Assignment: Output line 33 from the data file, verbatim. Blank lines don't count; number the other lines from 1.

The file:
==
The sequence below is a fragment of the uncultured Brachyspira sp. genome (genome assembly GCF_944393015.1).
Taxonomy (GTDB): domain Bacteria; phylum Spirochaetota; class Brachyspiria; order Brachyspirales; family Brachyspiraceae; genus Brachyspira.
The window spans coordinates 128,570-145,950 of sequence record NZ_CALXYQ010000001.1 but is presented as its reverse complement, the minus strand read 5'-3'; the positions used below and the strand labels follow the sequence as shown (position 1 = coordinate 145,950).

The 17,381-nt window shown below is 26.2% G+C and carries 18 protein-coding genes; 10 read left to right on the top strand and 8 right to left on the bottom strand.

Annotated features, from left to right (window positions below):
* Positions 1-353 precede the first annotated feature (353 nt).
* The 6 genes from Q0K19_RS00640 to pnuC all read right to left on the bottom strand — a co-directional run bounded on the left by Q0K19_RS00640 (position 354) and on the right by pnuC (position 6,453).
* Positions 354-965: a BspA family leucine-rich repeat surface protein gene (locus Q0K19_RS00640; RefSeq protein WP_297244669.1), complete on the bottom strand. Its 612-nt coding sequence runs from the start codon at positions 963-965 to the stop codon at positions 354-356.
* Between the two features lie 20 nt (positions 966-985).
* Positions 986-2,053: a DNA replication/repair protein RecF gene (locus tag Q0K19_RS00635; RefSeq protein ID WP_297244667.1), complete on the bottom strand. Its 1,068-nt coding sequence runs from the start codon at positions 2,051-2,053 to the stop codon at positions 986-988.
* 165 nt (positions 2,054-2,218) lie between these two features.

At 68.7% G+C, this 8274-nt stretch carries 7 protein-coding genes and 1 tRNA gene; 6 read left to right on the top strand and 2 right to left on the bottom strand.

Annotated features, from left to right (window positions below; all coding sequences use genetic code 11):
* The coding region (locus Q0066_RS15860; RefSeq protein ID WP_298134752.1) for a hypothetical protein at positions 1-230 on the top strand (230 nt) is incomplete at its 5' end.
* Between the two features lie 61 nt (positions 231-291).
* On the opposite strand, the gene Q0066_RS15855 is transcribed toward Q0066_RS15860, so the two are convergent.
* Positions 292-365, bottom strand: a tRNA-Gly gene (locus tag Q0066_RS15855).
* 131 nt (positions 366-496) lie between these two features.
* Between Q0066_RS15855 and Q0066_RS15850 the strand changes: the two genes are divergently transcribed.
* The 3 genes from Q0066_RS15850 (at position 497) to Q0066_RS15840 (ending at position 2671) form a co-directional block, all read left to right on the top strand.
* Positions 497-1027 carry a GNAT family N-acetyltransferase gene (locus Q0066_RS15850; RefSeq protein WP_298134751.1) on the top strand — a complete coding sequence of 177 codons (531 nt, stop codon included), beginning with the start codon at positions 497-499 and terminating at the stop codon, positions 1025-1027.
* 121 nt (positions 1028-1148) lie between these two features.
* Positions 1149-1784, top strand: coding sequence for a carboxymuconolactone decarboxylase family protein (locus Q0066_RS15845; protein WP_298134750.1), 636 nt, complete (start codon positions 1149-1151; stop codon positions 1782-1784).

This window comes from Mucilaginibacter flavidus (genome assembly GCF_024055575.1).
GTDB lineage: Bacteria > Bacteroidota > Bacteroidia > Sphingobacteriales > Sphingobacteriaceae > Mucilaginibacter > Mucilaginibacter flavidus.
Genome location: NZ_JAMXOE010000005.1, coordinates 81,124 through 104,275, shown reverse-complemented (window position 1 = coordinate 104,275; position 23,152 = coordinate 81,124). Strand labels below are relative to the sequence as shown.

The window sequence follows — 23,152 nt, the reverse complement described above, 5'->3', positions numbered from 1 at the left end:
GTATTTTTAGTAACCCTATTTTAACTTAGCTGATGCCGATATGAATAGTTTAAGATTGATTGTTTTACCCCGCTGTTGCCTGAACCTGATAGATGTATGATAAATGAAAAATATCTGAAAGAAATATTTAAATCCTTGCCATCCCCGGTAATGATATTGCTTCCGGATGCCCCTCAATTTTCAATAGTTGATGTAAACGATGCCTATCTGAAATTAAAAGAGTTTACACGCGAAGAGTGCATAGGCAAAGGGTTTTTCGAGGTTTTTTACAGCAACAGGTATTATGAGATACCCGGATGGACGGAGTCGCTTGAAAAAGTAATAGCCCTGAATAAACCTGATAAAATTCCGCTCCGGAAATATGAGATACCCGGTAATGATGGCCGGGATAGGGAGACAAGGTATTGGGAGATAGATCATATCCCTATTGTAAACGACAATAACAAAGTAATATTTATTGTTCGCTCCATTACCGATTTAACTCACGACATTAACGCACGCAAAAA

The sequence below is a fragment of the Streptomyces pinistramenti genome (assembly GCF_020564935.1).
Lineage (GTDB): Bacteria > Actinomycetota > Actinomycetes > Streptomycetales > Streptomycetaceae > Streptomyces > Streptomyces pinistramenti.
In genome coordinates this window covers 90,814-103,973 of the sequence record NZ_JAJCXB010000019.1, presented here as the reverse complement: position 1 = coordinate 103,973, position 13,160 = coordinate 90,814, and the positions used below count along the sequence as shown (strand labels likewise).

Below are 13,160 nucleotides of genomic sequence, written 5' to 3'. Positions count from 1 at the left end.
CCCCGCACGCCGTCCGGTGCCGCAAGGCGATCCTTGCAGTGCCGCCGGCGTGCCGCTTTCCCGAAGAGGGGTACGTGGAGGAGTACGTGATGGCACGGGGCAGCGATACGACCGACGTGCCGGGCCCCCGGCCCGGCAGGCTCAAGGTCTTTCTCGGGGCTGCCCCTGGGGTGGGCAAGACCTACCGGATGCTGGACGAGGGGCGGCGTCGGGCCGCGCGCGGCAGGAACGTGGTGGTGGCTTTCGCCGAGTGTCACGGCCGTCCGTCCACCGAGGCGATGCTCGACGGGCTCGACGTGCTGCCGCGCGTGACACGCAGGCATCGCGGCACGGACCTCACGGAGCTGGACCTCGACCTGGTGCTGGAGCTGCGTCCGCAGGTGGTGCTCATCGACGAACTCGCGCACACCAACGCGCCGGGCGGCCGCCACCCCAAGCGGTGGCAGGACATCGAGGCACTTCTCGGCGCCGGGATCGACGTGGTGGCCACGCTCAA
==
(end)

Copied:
CCCCGCACGCCGTCCGGTGCCGCAAGGCGATCCTTGCAGTGCCGCCGGCGTGCCGCTTTCCCGAAGAGGGGTACGTGGAGGAGTACGTGATGGCACGGGGCAGCGATACGACCGACGTGCCGGGCCCCCGGCCCGGCAGGCTCAAGGTCTTTCTCGGGGCTGCCCCTGGGGTGGGCAAGACCTACCGGATGCTGGACGAGGGGCGGCGTCGGGCCGCGCGCGGCAGGAACGTGGTGGTGGCTTTCGCCGAGTGTCACGGCCGTCCGTCCACCGAGGCGATGCTCGACGGGCTCGACGTGCTGCCGCGCGTGACACGCAGGCATCGCGGCACGGACCTCACGGAGCTGGACCTCGACCTGGTGCTGGAGCTGCGTCCGCAGGTGGTGCTCATCGACGAACTCGCGCACACCAACGCGCCGGGCGGCCGCCACCCCAAGCGGTGGCAGGACATCGAGGCACTTCTCGGCGCCGGGATCGACGTGGTGGCCACGCTCAA